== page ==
Exxon media relations manager Alan Jeffers told RT via email that teams are working directly with residents of Mayflower and are“paying all valid claims relating to the spill and providing interim housing for people from the homes which the city of Mayflower recommended be evacuated following Friday’s spill.”
However, resident Chris Harrell tweeted after meeting with ExxonMobil that claims would only be dealt with individually and following the completion of the cleanup.
He added that ExxonMobil had given no assurances as to when the cleanup would be finished.
Just spoke with @exxonmobil claims dept. “Compensation for property values and inconvenience will be addressed after clean up is complete.”
— chris harrell (@shiftymcfive01) April 3, 2013
Arkansas Attorney General Dustin McDaniel, who spoke of future litigation as a “certainty,” derided attempts by ExxonMobil representatives to manage his visit to the site.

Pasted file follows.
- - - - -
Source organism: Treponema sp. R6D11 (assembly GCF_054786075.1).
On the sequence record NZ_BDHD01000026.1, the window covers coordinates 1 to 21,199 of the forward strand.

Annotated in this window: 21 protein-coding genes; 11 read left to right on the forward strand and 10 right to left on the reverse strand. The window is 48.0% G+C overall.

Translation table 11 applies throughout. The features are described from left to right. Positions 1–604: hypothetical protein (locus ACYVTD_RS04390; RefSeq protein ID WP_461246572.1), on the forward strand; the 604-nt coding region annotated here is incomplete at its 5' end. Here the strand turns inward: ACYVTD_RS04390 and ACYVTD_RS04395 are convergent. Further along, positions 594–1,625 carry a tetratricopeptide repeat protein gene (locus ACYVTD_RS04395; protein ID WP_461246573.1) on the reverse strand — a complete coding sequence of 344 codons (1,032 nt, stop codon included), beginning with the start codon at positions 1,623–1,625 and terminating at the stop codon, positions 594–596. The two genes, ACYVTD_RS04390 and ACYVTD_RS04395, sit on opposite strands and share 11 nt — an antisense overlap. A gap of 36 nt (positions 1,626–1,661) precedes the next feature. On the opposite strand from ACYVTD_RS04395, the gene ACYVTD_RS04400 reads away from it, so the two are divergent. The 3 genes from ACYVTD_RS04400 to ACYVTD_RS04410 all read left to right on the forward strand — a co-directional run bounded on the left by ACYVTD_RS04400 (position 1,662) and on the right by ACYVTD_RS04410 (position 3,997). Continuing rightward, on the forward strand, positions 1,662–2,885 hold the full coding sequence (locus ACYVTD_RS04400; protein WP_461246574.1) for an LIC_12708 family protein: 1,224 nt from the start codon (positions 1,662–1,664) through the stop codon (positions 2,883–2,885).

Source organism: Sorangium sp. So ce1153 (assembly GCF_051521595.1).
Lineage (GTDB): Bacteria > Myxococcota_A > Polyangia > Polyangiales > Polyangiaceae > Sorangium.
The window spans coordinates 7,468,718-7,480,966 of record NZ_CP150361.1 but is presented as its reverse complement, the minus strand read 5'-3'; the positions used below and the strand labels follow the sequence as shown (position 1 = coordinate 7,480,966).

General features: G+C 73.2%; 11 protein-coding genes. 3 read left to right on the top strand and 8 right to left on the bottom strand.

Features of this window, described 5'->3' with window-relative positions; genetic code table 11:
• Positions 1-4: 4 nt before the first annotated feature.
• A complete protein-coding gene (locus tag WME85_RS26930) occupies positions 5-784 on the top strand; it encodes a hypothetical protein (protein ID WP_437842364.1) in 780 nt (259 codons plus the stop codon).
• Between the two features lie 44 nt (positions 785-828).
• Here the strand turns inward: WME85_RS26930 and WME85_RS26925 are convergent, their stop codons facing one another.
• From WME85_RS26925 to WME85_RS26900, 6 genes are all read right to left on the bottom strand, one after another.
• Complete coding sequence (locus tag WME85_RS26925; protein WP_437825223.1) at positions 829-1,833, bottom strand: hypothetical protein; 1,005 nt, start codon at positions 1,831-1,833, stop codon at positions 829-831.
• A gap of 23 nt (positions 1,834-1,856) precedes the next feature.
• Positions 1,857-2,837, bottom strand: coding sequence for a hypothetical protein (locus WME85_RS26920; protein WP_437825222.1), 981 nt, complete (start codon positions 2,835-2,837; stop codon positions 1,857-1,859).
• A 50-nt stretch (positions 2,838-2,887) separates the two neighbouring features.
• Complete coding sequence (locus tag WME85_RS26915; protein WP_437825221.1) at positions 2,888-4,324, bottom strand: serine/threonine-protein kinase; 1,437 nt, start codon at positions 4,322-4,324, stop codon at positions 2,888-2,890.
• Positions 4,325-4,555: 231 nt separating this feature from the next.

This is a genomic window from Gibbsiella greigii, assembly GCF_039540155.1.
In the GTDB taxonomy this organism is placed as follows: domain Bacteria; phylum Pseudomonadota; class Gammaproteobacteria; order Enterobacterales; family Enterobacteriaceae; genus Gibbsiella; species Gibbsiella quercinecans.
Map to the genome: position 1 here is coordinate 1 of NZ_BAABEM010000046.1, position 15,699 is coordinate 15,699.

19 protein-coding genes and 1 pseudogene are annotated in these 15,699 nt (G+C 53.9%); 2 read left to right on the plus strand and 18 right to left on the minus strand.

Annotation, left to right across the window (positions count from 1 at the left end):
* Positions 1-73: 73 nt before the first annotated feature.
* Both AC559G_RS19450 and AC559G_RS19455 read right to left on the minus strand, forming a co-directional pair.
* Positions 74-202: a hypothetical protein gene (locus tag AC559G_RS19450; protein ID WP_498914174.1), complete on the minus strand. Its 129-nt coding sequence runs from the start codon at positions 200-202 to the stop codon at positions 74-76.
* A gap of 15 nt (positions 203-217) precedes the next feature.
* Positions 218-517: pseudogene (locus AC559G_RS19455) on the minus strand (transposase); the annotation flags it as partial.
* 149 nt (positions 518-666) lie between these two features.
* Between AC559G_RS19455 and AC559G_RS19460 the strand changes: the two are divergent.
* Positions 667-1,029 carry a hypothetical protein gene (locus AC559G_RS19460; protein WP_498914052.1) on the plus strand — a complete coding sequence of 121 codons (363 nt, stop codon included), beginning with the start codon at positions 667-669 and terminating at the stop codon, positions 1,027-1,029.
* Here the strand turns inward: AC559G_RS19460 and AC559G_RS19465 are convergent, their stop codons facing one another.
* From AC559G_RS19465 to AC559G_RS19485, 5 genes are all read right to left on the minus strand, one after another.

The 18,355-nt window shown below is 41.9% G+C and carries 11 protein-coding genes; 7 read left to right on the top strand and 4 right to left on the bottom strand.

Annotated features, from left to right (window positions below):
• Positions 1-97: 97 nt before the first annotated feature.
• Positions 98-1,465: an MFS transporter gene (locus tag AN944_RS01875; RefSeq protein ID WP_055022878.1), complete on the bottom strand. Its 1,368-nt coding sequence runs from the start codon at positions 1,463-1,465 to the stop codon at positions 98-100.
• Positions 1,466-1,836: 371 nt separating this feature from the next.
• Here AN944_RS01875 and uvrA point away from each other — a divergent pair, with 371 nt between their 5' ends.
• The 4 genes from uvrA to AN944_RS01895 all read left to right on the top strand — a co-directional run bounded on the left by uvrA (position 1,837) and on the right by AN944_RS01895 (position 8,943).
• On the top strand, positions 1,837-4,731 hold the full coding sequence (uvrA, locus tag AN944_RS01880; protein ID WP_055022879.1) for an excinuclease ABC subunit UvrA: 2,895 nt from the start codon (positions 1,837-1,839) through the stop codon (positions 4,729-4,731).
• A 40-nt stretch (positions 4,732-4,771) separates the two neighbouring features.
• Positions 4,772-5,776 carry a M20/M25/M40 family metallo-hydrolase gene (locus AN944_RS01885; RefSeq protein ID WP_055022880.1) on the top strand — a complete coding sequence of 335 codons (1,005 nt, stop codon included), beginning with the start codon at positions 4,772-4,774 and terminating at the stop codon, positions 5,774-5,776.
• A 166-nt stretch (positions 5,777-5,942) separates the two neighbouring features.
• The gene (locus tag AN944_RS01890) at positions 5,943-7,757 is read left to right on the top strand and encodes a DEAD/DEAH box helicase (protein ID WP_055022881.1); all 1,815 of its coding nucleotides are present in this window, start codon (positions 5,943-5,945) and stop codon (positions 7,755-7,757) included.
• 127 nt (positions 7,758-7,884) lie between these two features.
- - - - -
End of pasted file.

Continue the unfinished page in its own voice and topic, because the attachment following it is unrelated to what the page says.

Speaking of potential reductions of property value in wake of the spill, McDaniel said that monetary loses resulting from those attempting to sell their houses “should not fall on the shoulders of homeowners.”
He added that he had issued a subpoena for documents, data and other evidence from ExxonMobil pertaining to the ruptured pipeline.
Lawyers from ExxonMobil were set to arrive Wednesday in Mayflower, Arkansas, where more than 10,000 gallons of oil spilled from a pipeline in the town over the weekend.
Article Appeared @http://rt.com/usa/faa-zone-exxon-employee-306/
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